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more

About Details History

These stunning silver flower-shaped earrings were made in the late 18th century. Faceted rock crystal gems sparkle in bright, clean foiled settings. The back-to-front closures - often referred to as "Queen Anne" style - were common to the period, and the tiny loops at the top of each ear wire are wig hooks(!). Their purpose was to stabilize the earrings and keep the gems facing forward, and the loops were attached to the head using pins which were then concealed beneath an ultra-fabulous and likely ultra-voluminous wig. Another possible explanation for the way the loops were used is that they were threaded with a ribbon that would be tied at the back of the head and then concealed beneath a wig. However you choose to fasten these to your wig, they're unusually wearable (carefully, though - these jewels are very, very old and delicate.) 

less
more

  • Materials: silver, foiled rock crystal
  • Age: c. 1760
  • Condition: good
  • Size: 15/16" diameter
less
more
GEORGIAN (1714 - 1837) The Georgian Era was named for the English Kings George I, II, III and IV. Within the powerful nations of France and England, fine gemstone jewelry was worn only by the extremely wealthy, and the styles were regal and ornate. As imperialist war raged in the Americas, Caribbean, Australia, and beyond, the jewelry industry benefited: colored gems from all over the empire became newly available. A mix of artistic influences from around Europe contributed to the feminine, glittering jewels of the era. Dense, ornate Baroque motifs from Italy showed up in Georgian jewelry, as did French Rococo’s undulating flora and fauna. Neoclassical style made use of Greek and Roman motifs, which were newly popular due to the recently uncovered ruins of Pompeii and Herculaneum. Lapidary methods improved: the dome-shaped rose cut was popular, as was the “old mine cut”, a very early iteration of today’s round brilliant cut. The boat-shaped marquise diamond cut was developed around this time, supposedly to imitate the smile of Louis XV’s mistress, the marquise de Pompadour. Paste—an imitation gemstone made from leaded glass—was newly developed in the 18th century, and set into jewelry with the same creativity and care as its more precious counterparts. Real and imitation gems were almost always set in closed-backed settings, lined on the underside with thin sheets of foil to enhance the color of the stone and highlight it's sparkle. This makes Georgian rings tough for modern women to wear, especially on an everyday basis: genteel, jewelry-owning ladies of the 18th century were not famous for working with their hands like we are. Nor did they wash their hands as much as we do. Water will virtually ruin a foiled setting, so take special care with your Georgian ring. Very little jewelry from this period is still in circulation, and it's very difficult to repair.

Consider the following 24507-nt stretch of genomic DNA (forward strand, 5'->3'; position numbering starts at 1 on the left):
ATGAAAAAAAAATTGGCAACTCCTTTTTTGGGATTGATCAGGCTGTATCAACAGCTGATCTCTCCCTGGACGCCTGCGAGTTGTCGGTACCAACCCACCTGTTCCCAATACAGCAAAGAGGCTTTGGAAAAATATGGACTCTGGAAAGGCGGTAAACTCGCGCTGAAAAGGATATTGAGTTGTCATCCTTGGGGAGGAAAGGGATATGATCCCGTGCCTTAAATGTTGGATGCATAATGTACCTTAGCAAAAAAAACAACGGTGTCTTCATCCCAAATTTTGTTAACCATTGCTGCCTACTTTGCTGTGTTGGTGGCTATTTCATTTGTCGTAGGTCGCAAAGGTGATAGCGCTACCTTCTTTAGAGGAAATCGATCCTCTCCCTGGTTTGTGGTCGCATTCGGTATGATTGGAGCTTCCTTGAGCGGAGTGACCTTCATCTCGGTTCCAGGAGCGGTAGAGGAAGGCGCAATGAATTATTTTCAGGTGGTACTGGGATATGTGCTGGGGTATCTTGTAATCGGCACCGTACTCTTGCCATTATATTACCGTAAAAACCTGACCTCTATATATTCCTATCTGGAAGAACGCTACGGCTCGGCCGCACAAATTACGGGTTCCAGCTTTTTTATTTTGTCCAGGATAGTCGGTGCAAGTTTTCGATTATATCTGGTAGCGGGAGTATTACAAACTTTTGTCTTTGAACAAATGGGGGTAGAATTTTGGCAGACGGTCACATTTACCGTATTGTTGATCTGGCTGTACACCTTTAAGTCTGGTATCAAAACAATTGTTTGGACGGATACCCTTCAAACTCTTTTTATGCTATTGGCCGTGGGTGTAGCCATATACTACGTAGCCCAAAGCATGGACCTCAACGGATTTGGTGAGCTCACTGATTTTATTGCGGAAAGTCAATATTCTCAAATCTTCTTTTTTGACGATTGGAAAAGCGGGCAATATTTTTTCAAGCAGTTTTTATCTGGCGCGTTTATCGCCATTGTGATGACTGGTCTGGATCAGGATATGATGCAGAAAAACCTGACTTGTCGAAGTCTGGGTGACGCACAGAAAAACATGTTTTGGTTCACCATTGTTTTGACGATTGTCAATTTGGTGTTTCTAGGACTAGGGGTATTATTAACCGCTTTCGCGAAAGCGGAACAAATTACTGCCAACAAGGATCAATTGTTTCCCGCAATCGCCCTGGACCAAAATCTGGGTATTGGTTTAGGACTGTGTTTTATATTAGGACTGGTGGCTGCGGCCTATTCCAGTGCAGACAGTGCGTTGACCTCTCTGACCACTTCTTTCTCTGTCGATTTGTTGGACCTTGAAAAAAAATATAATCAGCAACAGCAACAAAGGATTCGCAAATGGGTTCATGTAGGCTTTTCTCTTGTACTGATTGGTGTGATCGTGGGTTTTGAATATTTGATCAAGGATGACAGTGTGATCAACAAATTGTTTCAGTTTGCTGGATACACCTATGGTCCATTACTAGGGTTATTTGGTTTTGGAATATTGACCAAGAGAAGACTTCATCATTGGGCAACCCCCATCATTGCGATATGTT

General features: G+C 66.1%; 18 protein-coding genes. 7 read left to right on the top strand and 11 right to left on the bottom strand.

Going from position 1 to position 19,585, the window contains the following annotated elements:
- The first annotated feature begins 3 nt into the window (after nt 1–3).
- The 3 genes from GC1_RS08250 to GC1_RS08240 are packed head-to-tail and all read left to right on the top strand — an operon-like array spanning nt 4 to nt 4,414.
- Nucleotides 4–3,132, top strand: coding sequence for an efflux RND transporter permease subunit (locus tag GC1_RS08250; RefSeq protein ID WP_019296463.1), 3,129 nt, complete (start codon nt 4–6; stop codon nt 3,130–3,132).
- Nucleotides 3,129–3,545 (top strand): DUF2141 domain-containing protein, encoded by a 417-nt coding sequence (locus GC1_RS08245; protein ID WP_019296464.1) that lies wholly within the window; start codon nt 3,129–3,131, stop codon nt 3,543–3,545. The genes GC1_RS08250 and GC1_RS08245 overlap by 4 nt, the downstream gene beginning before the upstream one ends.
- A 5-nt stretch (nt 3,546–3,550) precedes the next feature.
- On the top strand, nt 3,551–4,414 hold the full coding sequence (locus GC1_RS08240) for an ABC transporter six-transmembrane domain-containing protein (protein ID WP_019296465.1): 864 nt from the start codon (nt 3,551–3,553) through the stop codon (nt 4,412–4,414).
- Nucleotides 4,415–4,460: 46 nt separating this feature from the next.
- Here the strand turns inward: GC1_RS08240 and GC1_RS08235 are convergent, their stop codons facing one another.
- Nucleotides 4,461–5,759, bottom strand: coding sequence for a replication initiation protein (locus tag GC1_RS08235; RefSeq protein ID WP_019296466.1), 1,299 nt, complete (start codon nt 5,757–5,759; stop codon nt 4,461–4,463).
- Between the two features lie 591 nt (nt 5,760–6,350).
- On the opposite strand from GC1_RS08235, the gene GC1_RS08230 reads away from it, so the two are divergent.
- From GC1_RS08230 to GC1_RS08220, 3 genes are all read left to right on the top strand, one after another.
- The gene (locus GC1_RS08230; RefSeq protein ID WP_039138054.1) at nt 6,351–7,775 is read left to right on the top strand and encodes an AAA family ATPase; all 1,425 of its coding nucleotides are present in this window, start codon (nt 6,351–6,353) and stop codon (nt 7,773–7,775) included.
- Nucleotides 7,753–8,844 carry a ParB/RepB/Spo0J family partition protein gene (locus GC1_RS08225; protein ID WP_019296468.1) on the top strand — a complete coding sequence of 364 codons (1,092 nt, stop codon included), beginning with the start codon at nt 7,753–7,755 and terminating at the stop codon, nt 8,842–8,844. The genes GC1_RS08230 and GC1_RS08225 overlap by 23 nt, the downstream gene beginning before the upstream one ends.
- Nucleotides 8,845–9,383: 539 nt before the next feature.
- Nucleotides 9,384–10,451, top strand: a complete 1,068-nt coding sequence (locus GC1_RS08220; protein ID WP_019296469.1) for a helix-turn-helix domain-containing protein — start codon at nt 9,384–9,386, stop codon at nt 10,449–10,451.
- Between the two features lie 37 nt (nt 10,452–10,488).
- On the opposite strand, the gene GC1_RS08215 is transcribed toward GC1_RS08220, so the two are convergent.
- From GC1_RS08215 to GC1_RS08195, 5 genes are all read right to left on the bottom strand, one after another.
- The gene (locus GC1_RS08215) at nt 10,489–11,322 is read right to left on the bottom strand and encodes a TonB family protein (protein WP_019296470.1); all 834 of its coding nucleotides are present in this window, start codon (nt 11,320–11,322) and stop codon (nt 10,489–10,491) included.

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more